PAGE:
The Ricoh GR is back, though not much has changed. If you're not familiar with the Ricoh GR, it's a legendary series of point and shoot cameras beginning with their 35mm line 1996. But don't let the phrase point and shoot fool you. Over the years the Ricoh GR has typecast itself as one of photography's go-to street cameras. The trademark fixed focal length 28mm f/2.8 lens of the GR series produces pin-sharp results that teeter on the edge of Leica-ness.
Known mostly for the original 35mm Ricoh GR from 1996 and the digital Ricoh GR in 2013, there were actually 10 iterations of the GR. This included five 35mm models and five digital. Scroll to the end of the article for the complete list of Ricoh GR cameras.
Now Ricoh has introduced its 11th GR with the Ricoh GR II. It is essentially the same as the GR but with built-in Wifi capabilities. A useful feature, but not essential by any means. Probably the best thing about the Ricoh GR II is that it dropped the price the previous model (Ricoh GR) by $200
16.2 MP APS-C CMOS Sensor No Optical Low-Pass Filter (New!) Ricoh GR f/2.8 Fixed Lens 28mm (35mm Equivalent) Built-In Wi-Fi Connectivity with NFC (NEW!) 3.0" 1230k-Dot LCD Screen Full HD Video Recording at 30 fps ISO 25600 and 4 fps Continuous Shooting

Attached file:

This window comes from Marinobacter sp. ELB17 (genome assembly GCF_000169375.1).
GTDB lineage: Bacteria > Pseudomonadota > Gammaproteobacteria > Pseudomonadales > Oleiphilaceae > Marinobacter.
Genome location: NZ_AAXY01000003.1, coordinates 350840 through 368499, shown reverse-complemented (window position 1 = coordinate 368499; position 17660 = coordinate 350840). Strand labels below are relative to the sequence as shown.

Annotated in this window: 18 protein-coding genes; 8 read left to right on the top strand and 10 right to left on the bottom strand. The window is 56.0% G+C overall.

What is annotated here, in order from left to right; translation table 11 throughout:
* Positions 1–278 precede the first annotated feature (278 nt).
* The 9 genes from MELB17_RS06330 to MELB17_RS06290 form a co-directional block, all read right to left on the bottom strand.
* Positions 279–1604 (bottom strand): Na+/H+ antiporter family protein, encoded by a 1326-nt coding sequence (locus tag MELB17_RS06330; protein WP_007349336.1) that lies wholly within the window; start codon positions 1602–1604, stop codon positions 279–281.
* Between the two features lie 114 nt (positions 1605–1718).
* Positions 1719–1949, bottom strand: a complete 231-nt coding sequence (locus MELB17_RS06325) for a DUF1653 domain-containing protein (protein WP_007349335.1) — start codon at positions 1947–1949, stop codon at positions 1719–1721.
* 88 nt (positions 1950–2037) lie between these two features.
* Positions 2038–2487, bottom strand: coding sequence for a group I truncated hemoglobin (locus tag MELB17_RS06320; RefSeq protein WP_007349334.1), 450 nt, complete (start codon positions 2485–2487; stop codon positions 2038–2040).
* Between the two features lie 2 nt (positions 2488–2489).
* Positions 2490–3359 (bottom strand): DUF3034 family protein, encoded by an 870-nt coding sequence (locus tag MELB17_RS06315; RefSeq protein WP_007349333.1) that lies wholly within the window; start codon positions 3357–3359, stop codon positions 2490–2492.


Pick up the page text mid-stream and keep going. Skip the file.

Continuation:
Ricoh GR II Release Date: Summer 2015
Ricoh GR Video Reviews, Specs, & More
Here's a look back at some video reviews of the previous model, the Ricoh GR.
Ricoh GR: Streets of Prague
Ricoh GR Review: Streets of Hong Kong
Ricoh GR Feature Overview
List of Ricoh GR 35mm Cameras
Lens: 28 mm f/2.8
Lens: 28 mm f/2.8
Changes: GR1s and GR1v have improved optical coatings for better flare resistance.
Lens: 28 mm f/2.8
Lens: 28 mm f/2.8
Changes: Manual IS) selection with multiple 'snap' setting. Flare reduction with upgrades to optical coating.
Lens: 28 mm f/2.8
Lens: 21mm f/3.5 (9 elements in 6 groups)
Lens: 28 mm F/2.8 (7 elements in 4 groups)
Ricoh GR Digital Cameras
Lens: 28 mm f/2.4
GR Digital II
Lens: 28 mm f/2.4
GR Digital III
Lens: 28 mm f/1.9
GR Digital IV
Lens: 28 mm f/1.9
Lens: 28 mm f/2.8
Back in the day it was commonplace for machines to segregate their photo and video capabilities. But all that changed in 2009 with the introduction of the Canon EOS 5D MKII; the first professional photography camera with Full HD video recording capabilities. Just 6 years later companies are already making the push towards 4K and beyond. From the low F stop race of the 1960's, to the high megapixel race of the 2000's, and the ongoing battle of high ISO, video resolution is seemingly next on the list. Even though the selection of 4k cameras for under $1000 is still slim, it already has us asking
"But can I fit it in my pocket?"
"Ok get on with it then!"